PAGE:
We’ve been producing SLR for well over two decades and while much of the industry has changed beyond recognition over that time, there’s one specific thing that hasn’t changed a bit: retail crime.
It’s as endemic as it ever was. In fact, you could easily make a decent case that it’s actually worse now than it’s ever been. Shoplifting is rife, violence and abuse towards shop staff is literally a daily occurrence and in the last week or two alone we’ve seen unspeakable violence and aggression directed towards retailers who were only doing their job.
Edinburgh Londis assistant manager Asma Haq was left with bruised ribs as a gang of lowlife young thugs took selfies as they ransacked the store. A repeat shoplifter who said he was carrying a knife threatened to “put holes” in Musselburgh retailer Dan Brown during an altercation in the store. I could go on and on and on.
Most horrifically of all, it looks like we can add the death of yet another retailer to the shameful list of innocent shop workers who have lost their lives in their stores. It’s worth reading that sentence again: lost their lives. Gone forever.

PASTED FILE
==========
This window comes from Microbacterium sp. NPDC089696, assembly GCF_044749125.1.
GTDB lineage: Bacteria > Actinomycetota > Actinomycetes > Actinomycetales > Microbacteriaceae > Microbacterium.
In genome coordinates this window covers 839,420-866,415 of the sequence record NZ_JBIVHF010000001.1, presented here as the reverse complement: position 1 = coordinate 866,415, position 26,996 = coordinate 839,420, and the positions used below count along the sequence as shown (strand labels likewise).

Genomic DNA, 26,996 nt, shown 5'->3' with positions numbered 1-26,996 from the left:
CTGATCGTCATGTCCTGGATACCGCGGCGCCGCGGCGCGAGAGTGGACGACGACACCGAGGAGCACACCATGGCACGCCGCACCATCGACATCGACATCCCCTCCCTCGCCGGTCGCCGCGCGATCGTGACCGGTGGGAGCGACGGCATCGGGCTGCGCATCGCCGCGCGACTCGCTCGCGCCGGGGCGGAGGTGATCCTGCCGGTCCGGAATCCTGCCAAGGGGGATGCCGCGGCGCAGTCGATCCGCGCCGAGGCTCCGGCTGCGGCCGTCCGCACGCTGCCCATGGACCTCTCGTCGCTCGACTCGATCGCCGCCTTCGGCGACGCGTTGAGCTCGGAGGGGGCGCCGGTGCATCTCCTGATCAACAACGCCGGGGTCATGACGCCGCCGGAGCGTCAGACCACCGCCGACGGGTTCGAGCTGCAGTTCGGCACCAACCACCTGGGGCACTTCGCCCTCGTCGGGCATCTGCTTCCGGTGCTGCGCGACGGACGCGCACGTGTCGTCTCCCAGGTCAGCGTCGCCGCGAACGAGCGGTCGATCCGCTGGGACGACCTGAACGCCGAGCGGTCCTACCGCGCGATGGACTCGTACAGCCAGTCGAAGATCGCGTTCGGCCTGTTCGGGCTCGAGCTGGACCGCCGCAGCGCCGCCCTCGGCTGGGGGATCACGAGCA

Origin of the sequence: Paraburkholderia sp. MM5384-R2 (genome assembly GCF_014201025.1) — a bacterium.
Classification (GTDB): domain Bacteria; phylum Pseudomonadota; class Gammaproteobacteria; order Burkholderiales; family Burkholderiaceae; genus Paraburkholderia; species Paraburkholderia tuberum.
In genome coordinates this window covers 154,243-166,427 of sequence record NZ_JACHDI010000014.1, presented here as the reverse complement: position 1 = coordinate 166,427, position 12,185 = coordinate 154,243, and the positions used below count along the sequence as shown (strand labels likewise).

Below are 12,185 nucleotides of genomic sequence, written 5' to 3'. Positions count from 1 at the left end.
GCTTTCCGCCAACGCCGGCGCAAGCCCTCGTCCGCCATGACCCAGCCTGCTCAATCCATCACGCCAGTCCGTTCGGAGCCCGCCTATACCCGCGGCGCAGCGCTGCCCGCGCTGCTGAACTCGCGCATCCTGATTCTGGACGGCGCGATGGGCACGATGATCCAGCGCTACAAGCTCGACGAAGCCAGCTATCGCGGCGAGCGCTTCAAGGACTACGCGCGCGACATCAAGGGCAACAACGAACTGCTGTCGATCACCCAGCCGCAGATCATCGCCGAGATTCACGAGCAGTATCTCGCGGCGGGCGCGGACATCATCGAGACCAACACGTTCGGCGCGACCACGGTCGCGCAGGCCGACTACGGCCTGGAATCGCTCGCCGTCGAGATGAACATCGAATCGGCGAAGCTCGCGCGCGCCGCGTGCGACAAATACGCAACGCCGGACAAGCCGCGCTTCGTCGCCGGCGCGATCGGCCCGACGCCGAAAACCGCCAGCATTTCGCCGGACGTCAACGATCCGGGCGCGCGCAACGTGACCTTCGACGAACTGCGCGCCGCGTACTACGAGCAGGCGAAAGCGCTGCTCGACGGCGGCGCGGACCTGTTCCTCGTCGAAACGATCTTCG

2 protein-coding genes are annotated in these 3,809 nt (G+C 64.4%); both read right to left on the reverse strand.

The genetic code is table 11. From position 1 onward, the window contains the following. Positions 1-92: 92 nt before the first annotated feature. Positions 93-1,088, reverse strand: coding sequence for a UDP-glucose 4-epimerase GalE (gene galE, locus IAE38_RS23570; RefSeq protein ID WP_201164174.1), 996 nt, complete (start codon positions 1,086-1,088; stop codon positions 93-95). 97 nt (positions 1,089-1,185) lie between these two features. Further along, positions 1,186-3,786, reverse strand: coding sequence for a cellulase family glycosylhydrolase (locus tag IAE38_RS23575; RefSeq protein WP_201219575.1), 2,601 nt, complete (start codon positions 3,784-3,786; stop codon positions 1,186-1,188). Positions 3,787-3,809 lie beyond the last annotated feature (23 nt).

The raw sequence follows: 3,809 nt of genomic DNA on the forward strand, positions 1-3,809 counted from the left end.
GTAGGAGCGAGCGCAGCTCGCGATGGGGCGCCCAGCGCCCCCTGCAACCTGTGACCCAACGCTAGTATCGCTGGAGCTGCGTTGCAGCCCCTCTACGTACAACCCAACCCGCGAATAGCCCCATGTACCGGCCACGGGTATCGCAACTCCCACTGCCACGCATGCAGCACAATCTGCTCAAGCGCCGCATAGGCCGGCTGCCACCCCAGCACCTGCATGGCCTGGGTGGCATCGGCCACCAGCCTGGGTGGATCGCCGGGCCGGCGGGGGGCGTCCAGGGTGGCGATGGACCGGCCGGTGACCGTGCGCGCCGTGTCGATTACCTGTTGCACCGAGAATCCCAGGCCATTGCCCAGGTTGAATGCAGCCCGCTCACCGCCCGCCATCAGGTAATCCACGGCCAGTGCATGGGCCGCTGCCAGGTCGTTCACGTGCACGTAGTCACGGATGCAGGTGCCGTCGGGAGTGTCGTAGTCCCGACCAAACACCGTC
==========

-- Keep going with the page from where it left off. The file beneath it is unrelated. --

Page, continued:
Best-One retailer Bashir Ahmed reportedly died in his store last month after a confrontation with a shoplifter.
This has all happened in a matter of weeks and I’m sure there have been countless other horror stories in that time that didn’t make it into the headlines.
But here’s a question: if someone had died doing his or her job while, say, collecting bins or teaching schoolchildren or driving a bus, can you imagine the outcry? The Daily Mail would have a field day. Our country is going to wrack and ruin. It’s the end of the world as we know it.
Yet when it happens to retailers, it almost goes unnoticed. A short article in a regional newspaper and we all get back on with our lives. How has it come to this? It’s not a glib, trite question. It’s a very deep and profound one. How has it come this? Why does our society seem to feel that death, violence, abuse and theft are just part of the job? They’re not part of any other job, so why should they be part of ours?
It wasn’t that long ago that politicians were heralding the remarkable role that the local retailing sector (alongside the NHS) played in keeping Scotland in one piece during the pandemic. We all know politicians are renowned for their short memories, but come on.
Worse still in this sorry tale of woe: police response to incidents in stores is, according to many retailers I’ve spoken to, getting worse. And it wasn’t great to start with.
RIP Bashir. The thoughts of our entire industry are with you and your family. It should never have been allowed to end this way for you.
Antony Begley, Publishing Director, SLR